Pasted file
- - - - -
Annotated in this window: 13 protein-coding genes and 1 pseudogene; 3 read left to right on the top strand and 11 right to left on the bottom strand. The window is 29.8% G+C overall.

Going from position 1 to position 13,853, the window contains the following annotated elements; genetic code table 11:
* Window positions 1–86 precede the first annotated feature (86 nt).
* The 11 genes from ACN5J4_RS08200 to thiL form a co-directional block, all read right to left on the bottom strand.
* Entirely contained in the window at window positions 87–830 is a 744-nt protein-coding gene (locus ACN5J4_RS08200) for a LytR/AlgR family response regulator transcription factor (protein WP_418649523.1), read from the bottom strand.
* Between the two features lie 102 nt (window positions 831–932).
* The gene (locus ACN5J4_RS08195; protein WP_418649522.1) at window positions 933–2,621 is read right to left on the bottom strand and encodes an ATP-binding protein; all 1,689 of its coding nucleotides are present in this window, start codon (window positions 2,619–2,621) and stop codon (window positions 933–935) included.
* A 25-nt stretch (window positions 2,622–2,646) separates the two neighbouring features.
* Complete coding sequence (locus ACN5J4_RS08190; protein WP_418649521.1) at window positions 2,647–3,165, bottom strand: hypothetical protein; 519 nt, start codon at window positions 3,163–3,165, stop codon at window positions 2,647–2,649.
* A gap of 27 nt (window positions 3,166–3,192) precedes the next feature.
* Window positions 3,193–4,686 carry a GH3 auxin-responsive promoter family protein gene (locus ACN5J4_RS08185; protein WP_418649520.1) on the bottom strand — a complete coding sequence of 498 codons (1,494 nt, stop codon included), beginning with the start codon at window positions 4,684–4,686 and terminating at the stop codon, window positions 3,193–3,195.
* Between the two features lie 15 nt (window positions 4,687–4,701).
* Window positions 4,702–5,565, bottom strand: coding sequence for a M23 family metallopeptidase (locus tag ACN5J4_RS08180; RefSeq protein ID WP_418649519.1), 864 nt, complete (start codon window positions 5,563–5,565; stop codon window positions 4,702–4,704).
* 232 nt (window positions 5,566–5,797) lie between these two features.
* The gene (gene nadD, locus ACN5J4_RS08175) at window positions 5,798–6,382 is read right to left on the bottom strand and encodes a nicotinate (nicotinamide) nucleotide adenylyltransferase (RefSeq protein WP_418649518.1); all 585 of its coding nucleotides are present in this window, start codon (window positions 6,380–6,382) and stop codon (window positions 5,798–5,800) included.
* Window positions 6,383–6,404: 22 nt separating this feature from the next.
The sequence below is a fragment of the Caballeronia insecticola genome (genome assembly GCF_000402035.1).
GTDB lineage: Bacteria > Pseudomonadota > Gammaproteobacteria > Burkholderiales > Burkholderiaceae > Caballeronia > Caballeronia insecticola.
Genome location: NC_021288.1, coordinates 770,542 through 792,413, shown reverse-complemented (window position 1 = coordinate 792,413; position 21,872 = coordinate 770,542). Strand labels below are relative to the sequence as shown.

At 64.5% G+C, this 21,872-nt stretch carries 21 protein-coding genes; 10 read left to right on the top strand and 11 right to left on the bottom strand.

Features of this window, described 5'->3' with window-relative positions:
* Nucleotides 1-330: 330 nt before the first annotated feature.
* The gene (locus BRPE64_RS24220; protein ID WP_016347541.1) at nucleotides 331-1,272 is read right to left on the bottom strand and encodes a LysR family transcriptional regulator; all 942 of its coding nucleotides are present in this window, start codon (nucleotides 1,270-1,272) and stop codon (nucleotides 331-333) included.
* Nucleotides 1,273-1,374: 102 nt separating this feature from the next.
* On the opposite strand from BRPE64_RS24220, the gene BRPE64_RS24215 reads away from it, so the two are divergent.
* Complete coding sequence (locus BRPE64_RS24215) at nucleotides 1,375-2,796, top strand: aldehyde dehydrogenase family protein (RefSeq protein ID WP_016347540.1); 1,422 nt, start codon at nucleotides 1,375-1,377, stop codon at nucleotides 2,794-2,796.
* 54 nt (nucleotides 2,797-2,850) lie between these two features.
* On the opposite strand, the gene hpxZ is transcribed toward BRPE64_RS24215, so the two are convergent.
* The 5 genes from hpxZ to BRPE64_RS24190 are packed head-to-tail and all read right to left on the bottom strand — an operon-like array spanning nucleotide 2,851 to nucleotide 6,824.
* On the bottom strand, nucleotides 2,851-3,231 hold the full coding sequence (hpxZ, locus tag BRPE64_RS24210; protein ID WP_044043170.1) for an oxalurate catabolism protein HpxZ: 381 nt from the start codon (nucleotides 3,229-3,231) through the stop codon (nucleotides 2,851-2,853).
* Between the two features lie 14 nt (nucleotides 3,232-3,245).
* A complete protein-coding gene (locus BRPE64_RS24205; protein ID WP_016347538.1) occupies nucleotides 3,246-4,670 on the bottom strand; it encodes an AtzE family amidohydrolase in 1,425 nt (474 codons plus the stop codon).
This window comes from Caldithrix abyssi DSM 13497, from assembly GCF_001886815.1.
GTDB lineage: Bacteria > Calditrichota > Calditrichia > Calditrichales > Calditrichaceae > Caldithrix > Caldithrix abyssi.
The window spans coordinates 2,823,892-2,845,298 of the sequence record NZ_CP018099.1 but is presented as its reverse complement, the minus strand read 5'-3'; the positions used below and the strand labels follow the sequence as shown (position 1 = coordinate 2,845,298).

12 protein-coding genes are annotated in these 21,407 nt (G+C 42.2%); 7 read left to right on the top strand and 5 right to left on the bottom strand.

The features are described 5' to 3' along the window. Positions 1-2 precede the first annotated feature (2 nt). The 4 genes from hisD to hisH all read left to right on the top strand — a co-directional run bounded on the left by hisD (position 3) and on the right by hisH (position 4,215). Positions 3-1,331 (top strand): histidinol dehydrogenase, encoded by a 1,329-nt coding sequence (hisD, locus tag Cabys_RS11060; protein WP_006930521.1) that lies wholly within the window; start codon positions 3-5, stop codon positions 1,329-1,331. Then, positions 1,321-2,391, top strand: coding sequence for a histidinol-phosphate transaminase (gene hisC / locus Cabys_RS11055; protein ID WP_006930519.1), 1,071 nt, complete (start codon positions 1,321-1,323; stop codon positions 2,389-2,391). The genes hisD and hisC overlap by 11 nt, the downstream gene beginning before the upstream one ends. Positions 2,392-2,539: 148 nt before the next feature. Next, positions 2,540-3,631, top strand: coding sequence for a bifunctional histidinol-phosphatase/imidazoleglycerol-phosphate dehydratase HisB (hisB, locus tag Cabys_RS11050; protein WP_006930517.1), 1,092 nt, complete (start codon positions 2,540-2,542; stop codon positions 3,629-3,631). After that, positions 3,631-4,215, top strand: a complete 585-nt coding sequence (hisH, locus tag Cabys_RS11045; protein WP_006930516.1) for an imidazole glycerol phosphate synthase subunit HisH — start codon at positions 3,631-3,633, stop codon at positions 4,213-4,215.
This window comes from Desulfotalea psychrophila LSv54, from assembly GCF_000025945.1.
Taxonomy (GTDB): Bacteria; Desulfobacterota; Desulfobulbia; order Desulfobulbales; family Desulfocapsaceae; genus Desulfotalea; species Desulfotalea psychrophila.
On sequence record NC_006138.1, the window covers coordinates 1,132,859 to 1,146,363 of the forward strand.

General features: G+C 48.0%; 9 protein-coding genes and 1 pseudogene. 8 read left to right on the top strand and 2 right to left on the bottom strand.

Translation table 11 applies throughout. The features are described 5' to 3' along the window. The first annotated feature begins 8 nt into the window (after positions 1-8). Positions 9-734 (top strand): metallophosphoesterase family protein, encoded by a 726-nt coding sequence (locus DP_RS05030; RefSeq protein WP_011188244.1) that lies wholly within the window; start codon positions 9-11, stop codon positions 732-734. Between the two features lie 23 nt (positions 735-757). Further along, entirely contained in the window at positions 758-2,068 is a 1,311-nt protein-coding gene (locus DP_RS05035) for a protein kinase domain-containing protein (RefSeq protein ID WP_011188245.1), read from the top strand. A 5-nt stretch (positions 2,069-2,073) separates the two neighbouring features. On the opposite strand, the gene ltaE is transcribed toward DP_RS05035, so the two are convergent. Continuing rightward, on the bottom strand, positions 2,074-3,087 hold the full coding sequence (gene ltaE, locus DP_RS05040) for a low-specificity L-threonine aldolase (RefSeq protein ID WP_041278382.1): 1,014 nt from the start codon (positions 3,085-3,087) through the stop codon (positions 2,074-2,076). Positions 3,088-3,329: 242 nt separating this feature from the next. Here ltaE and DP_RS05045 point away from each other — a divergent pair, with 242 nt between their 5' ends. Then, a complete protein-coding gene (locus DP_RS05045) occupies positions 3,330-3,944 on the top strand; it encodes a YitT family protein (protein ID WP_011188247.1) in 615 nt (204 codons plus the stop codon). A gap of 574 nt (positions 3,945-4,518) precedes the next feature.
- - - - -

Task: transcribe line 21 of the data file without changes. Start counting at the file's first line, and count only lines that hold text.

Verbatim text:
Features of this window, described 5'->3' with window-relative positions: